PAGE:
The lead editorial from the New York Times on January 27, 2009 lauds President Obama for repudiating the Bush administration’s passive approach to climate change. Calling the decision one “of great significance,” the Times praised Mr. Obama for his commitment to countering the rise in greenhouse gases, and for his willingness to use the regulatory levers of the government to fight global warming. While hailing Mr. Obama’s imposition of regulations, the Times notes that he still must make major investments in renewable technologies and, eventually, unlock private investment by putting a price on greenhouse gas emissions. Nevertheless, the Times crows, “this is a wonderful start.”
As reported in this article from the New York Times, on Monday, January 26, 2009, President Obama directed the Environmental Protection Agency (EPA) to reconsider California’s request for a waiver to restrict greenhouse gas emissions from cars and trucks more stringently than the limits specified by Federal laws. The move represented a break with the Bush administration’s environmental policy, which several times disallowed the waiver. Obama also directed the Transportation Department to write rules to implement a 2007 law mandating a 40% gain in gas mileage for autos an light trucks by 2020. The 2007 bill had no regulation to enforce it.
A week ago on January 20th, 2009, Barack Obama was sworn in as the 44th President of the United States of America. That evening, numerous balls were held around Washington D.C. to celebrate President Obama’s historic victory. One of them, the Green Inaugural Ball, was hosted by a solar-powered data center, AISO.net. All aspects of the ball were planned with the environment in mind, from the organic food and beverages to printed materials made of recycled paper. While the President did not actually attend this ball, it wasn’t because he doesn’t support protecting the environment and fighting climate change. Just 6 days into his presidency, Obama has already started to take action on these issues. (More to come on this later)
This New York Times article reports on research done at the University of Washington in Seattle and at the NASA Goddard Space Institute in New York that will soon be published in the journal Nature. The scientists used satellites to interpolate temperatures between sparse weather stations. They determined with a high level of confidence that warming is occurring in Antarctica just as it is in the other six continents. This finding validates the reliability of the models that scientists use to predict the earth’s response to greenhouse gases. Apparent cooling in parts of Antarctica had called these models into question, and global warming skeptics grasped at the anomaly. The new research found the average warming across Antarctica to be 0.18 degrees Fahrenheit over the period 1957 – 2006, comparable to the warming measured globally. The scientists acknowledge that more work is needed to determine how much of the warming is due to natural climate swings and how much to carbon dioxide. A third scientist, at the National Center for Atmospheric Research in Boulder, Colorado, called the climate dynamics in Antarctica “complex,” but noted that his own findings, using different techniques and assumptions, accorded well with the results obtained in the latest research.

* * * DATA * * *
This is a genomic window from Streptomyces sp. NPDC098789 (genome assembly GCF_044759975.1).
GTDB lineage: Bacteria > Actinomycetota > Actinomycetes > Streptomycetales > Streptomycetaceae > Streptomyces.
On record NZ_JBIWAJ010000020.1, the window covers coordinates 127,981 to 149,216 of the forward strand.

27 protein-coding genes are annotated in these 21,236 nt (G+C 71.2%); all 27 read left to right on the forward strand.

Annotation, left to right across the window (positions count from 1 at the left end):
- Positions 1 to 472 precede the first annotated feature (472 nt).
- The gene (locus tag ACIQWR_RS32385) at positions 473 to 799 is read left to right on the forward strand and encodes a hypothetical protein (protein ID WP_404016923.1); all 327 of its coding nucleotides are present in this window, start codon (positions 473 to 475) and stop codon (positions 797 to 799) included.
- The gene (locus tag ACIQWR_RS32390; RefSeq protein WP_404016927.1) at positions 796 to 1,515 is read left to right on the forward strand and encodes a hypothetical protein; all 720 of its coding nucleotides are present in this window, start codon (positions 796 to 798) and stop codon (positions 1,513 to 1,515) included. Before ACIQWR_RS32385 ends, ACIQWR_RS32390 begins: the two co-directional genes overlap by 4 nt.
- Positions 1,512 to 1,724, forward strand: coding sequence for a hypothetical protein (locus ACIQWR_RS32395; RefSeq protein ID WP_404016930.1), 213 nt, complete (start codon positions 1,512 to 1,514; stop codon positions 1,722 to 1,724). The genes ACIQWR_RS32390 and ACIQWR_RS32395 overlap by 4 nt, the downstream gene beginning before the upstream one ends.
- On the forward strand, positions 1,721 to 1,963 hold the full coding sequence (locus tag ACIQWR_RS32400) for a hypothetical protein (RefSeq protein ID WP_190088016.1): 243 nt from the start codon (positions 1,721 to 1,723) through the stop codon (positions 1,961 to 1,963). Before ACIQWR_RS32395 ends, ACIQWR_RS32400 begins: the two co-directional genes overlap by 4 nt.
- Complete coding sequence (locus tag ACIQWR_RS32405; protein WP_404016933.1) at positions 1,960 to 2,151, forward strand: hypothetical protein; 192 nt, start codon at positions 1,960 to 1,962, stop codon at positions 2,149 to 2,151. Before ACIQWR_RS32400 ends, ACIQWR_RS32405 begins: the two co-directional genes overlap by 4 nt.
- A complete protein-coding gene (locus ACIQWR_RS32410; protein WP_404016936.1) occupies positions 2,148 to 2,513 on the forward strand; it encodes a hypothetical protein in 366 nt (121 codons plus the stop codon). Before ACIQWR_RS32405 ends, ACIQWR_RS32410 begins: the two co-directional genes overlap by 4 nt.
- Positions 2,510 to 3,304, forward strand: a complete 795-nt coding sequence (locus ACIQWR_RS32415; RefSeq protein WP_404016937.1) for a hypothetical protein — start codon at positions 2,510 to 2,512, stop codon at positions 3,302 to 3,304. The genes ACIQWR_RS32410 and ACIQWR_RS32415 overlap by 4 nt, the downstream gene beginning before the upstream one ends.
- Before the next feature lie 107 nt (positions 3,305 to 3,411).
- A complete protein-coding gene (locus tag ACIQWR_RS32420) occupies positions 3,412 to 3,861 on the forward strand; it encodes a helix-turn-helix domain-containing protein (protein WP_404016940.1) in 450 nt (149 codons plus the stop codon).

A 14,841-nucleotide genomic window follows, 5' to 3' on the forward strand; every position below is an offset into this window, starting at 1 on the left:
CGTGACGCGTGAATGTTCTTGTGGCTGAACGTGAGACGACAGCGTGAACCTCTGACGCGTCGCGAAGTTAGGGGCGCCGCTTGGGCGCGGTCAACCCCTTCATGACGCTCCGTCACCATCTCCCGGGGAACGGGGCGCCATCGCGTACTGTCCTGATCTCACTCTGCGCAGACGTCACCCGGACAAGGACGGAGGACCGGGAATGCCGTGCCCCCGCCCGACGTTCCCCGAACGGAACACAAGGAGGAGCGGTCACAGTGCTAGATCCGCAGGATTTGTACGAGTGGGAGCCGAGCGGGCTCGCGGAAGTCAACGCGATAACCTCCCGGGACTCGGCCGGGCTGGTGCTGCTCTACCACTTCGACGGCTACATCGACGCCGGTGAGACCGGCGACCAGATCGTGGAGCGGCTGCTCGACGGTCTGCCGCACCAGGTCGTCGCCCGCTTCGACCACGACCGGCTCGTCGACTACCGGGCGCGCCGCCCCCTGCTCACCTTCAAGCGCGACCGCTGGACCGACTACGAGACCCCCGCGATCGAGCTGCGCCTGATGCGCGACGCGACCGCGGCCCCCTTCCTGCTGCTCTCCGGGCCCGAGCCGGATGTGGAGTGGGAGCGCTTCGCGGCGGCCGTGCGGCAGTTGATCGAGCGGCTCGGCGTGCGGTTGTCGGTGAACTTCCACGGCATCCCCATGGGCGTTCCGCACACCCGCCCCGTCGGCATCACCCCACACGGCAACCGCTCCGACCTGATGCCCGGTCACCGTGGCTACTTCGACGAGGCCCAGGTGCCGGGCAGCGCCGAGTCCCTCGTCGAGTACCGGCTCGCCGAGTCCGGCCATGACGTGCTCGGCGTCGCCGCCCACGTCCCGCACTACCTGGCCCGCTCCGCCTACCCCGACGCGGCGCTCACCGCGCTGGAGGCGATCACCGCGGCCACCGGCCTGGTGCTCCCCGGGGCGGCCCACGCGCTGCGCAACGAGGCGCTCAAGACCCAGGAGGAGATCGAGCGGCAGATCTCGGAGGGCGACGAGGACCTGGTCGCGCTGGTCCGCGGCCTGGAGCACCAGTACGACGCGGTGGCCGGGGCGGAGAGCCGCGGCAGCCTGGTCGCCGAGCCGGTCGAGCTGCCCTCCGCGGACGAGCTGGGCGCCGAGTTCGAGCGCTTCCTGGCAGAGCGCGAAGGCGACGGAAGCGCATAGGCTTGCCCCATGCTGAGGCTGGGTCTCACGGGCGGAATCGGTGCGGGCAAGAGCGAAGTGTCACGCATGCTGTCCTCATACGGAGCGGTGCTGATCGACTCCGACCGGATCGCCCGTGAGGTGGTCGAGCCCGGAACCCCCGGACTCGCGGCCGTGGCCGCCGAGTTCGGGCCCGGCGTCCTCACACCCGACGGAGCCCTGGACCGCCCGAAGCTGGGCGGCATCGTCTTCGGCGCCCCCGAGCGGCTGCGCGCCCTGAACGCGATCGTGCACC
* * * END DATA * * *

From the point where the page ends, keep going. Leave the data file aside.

Every time a new article is posted to ClimateYou, we contribute to the problem very problem we write about (global climate change). Believe it or not, maintaining a blog and website is associated with greenhouse gas emissions. While the magnitude of the emissions from an individual website like ClimateYou is rather small, you may be surprised to learn how large a contribution to climate change a collection of blogs, such as all those on WordPress, has. Check out this article from Slate.com to learn more about carbon footprint of blogs and ways to make your blog green.